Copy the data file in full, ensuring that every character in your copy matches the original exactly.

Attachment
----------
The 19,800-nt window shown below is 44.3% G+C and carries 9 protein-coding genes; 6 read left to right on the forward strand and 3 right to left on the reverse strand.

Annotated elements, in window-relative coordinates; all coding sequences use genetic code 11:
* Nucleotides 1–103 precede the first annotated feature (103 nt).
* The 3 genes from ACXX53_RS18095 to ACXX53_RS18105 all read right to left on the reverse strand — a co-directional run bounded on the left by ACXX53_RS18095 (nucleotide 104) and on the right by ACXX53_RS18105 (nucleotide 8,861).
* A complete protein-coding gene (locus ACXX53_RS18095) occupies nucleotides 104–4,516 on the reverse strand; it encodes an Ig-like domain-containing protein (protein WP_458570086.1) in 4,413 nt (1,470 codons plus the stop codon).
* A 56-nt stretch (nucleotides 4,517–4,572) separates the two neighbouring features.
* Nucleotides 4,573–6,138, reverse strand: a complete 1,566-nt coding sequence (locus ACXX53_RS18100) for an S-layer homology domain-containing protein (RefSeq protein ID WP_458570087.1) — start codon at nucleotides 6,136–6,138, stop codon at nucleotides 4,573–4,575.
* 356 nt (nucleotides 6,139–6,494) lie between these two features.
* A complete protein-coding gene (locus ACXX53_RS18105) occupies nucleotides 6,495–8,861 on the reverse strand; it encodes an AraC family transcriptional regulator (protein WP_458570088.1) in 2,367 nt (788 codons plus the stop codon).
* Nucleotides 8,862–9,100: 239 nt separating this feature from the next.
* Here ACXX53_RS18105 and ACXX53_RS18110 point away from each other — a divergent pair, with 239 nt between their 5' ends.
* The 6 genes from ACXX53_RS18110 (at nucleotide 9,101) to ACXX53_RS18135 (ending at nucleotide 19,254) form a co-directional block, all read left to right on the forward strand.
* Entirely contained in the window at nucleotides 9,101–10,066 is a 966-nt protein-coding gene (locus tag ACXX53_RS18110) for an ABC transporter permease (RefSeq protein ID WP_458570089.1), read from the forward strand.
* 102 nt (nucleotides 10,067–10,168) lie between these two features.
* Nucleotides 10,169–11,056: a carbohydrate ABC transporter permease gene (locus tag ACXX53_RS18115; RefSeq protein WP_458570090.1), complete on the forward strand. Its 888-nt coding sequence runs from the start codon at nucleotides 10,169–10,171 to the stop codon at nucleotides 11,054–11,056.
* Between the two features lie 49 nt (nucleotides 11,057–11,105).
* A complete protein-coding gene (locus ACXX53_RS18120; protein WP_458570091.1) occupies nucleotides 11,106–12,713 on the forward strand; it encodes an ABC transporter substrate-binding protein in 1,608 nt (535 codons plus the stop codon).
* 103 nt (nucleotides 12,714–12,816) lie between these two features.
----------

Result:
The 19,800-nt window shown below is 44.3% G+C and carries 9 protein-coding genes; 6 read left to right on the forward strand and 3 right to left on the reverse strand.

Annotated elements, in window-relative coordinates; all coding sequences use genetic code 11:
* Nucleotides 1–103 precede the first annotated feature (103 nt).
* The 3 genes from ACXX53_RS18095 to ACXX53_RS18105 all read right to left on the reverse strand — a co-directional run bounded on the left by ACXX53_RS18095 (nucleotide 104) and on the right by ACXX53_RS18105 (nucleotide 8,861).
* A complete protein-coding gene (locus ACXX53_RS18095) occupies nucleotides 104–4,516 on the reverse strand; it encodes an Ig-like domain-containing protein (protein WP_458570086.1) in 4,413 nt (1,470 codons plus the stop codon).
* A 56-nt stretch (nucleotides 4,517–4,572) separates the two neighbouring features.
* Nucleotides 4,573–6,138, reverse strand: a complete 1,566-nt coding sequence (locus ACXX53_RS18100) for an S-layer homology domain-containing protein (RefSeq protein ID WP_458570087.1) — start codon at nucleotides 6,136–6,138, stop codon at nucleotides 4,573–4,575.
* 356 nt (nucleotides 6,139–6,494) lie between these two features.
* A complete protein-coding gene (locus ACXX53_RS18105) occupies nucleotides 6,495–8,861 on the reverse strand; it encodes an AraC family transcriptional regulator (protein WP_458570088.1) in 2,367 nt (788 codons plus the stop codon).
* Nucleotides 8,862–9,100: 239 nt separating this feature from the next.
* Here ACXX53_RS18105 and ACXX53_RS18110 point away from each other — a divergent pair, with 239 nt between their 5' ends.
* The 6 genes from ACXX53_RS18110 (at nucleotide 9,101) to ACXX53_RS18135 (ending at nucleotide 19,254) form a co-directional block, all read left to right on the forward strand.
* Entirely contained in the window at nucleotides 9,101–10,066 is a 966-nt protein-coding gene (locus tag ACXX53_RS18110) for an ABC transporter permease (RefSeq protein ID WP_458570089.1), read from the forward strand.
* 102 nt (nucleotides 10,067–10,168) lie between these two features.
* Nucleotides 10,169–11,056: a carbohydrate ABC transporter permease gene (locus tag ACXX53_RS18115; RefSeq protein WP_458570090.1), complete on the forward strand. Its 888-nt coding sequence runs from the start codon at nucleotides 10,169–10,171 to the stop codon at nucleotides 11,054–11,056.
* Between the two features lie 49 nt (nucleotides 11,057–11,105).
* A complete protein-coding gene (locus ACXX53_RS18120; protein WP_458570091.1) occupies nucleotides 11,106–12,713 on the forward strand; it encodes an ABC transporter substrate-binding protein in 1,608 nt (535 codons plus the stop codon).
* 103 nt (nucleotides 12,714–12,816) lie between these two features.